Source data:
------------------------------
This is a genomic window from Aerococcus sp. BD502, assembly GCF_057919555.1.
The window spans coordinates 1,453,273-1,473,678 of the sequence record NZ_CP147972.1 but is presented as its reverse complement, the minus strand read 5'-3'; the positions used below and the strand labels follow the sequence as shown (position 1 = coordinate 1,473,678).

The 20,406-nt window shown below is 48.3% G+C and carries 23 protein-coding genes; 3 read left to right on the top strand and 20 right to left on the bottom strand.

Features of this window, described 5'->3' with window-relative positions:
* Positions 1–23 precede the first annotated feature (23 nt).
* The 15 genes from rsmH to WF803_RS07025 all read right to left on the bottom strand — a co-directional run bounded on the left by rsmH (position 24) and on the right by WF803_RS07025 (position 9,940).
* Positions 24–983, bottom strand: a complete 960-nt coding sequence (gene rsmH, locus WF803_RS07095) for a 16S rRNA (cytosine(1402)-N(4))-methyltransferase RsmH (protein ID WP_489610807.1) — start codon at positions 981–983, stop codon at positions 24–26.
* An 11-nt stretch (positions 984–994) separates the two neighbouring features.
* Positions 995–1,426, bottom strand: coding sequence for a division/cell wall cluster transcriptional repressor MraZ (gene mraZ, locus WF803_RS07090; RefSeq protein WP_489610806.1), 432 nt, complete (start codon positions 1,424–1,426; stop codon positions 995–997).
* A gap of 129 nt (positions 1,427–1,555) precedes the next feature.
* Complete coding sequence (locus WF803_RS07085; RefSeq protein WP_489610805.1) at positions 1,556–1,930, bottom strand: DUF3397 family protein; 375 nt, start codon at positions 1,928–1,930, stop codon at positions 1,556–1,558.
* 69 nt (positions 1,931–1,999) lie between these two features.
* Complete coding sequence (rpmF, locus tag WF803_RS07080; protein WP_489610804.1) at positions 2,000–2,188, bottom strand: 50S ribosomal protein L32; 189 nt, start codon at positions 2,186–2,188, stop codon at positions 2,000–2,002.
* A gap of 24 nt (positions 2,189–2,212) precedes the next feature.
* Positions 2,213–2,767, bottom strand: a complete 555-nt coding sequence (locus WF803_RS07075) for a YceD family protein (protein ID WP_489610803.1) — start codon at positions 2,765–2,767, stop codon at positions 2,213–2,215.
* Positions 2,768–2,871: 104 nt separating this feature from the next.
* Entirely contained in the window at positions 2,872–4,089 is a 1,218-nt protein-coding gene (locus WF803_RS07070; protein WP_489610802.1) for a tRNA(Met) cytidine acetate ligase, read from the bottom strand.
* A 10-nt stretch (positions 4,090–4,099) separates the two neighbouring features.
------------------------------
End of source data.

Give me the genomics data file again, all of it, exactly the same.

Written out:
This is a genomic window from Aerococcus sp. BD502, assembly GCF_057919555.1.
The window spans coordinates 1,453,273-1,473,678 of the sequence record NZ_CP147972.1 but is presented as its reverse complement, the minus strand read 5'-3'; the positions used below and the strand labels follow the sequence as shown (position 1 = coordinate 1,473,678).

The 20,406-nt window shown below is 48.3% G+C and carries 23 protein-coding genes; 3 read left to right on the top strand and 20 right to left on the bottom strand.

Features of this window, described 5'->3' with window-relative positions:
* Positions 1–23 precede the first annotated feature (23 nt).
* The 15 genes from rsmH to WF803_RS07025 all read right to left on the bottom strand — a co-directional run bounded on the left by rsmH (position 24) and on the right by WF803_RS07025 (position 9,940).
* Positions 24–983, bottom strand: a complete 960-nt coding sequence (gene rsmH, locus WF803_RS07095) for a 16S rRNA (cytosine(1402)-N(4))-methyltransferase RsmH (protein ID WP_489610807.1) — start codon at positions 981–983, stop codon at positions 24–26.
* An 11-nt stretch (positions 984–994) separates the two neighbouring features.
* Positions 995–1,426, bottom strand: coding sequence for a division/cell wall cluster transcriptional repressor MraZ (gene mraZ, locus WF803_RS07090; RefSeq protein WP_489610806.1), 432 nt, complete (start codon positions 1,424–1,426; stop codon positions 995–997).
* A gap of 129 nt (positions 1,427–1,555) precedes the next feature.
* Complete coding sequence (locus WF803_RS07085; RefSeq protein WP_489610805.1) at positions 1,556–1,930, bottom strand: DUF3397 family protein; 375 nt, start codon at positions 1,928–1,930, stop codon at positions 1,556–1,558.
* 69 nt (positions 1,931–1,999) lie between these two features.
* Complete coding sequence (rpmF, locus tag WF803_RS07080; protein WP_489610804.1) at positions 2,000–2,188, bottom strand: 50S ribosomal protein L32; 189 nt, start codon at positions 2,186–2,188, stop codon at positions 2,000–2,002.
* A gap of 24 nt (positions 2,189–2,212) precedes the next feature.
* Positions 2,213–2,767, bottom strand: a complete 555-nt coding sequence (locus WF803_RS07075) for a YceD family protein (protein ID WP_489610803.1) — start codon at positions 2,765–2,767, stop codon at positions 2,213–2,215.
* Positions 2,768–2,871: 104 nt separating this feature from the next.
* Entirely contained in the window at positions 2,872–4,089 is a 1,218-nt protein-coding gene (locus WF803_RS07070; protein WP_489610802.1) for a tRNA(Met) cytidine acetate ligase, read from the bottom strand.
* A 10-nt stretch (positions 4,090–4,099) separates the two neighbouring features.